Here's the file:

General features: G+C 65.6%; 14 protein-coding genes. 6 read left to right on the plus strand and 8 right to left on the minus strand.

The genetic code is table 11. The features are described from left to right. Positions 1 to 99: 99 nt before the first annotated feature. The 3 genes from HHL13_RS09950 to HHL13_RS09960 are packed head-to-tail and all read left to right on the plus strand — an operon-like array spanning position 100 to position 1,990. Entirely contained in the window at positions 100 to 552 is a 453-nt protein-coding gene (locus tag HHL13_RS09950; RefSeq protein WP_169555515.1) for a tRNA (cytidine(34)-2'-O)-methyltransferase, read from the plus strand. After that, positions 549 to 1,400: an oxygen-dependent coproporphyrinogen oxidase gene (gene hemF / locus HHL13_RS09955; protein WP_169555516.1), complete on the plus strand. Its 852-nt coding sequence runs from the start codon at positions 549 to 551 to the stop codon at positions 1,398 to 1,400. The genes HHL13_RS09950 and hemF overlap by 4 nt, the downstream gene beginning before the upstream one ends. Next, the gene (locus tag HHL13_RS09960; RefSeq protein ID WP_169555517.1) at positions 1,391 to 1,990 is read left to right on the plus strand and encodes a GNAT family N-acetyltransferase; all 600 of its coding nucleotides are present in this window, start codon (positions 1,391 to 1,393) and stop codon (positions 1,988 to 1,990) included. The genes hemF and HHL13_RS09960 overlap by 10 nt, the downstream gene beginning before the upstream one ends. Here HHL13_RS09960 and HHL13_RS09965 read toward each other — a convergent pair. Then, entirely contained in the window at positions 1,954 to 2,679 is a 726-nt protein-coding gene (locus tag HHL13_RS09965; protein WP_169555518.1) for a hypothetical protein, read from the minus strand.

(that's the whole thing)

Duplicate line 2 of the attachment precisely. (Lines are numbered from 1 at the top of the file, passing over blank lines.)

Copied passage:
The genetic code is table 11. The features are described from left to right. Positions 1 to 99: 99 nt before the first annotated feature. The 3 genes from HHL13_RS09950 to HHL13_RS09960 are packed head-to-tail and all read left to right on the plus strand — an operon-like array spanning position 100 to position 1,990. Entirely contained in the window at positions 100 to 552 is a 453-nt protein-coding gene (locus tag HHL13_RS09950; RefSeq protein WP_169555515.1) for a tRNA (cytidine(34)-2'-O)-methyltransferase, read from the plus strand. After that, positions 549 to 1,400: an oxygen-dependent coproporphyrinogen oxidase gene (gene hemF / locus HHL13_RS09955; protein WP_169555516.1), complete on the plus strand. Its 852-nt coding sequence runs from the start codon at positions 549 to 551 to the stop codon at positions 1,398 to 1,400. The genes HHL13_RS09950 and hemF overlap by 4 nt, the downstream gene beginning before the upstream one ends. Next, the gene (locus tag HHL13_RS09960; RefSeq protein ID WP_169555517.1) at positions 1,391 to 1,990 is read left to right on the plus strand and encodes a GNAT family N-acetyltransferase; all 600 of its coding nucleotides are present in this window, start codon (positions 1,391 to 1,393) and stop codon (positions 1,988 to 1,990) included. The genes hemF and HHL13_RS09960 overlap by 10 nt, the downstream gene beginning before the upstream one ends. Here HHL13_RS09960 and HHL13_RS09965 read toward each other — a convergent pair. Then, entirely contained in the window at positions 1,954 to 2,679 is a 726-nt protein-coding gene (locus tag HHL13_RS09965; protein WP_169555518.1) for a hypothetical protein, read from the minus strand.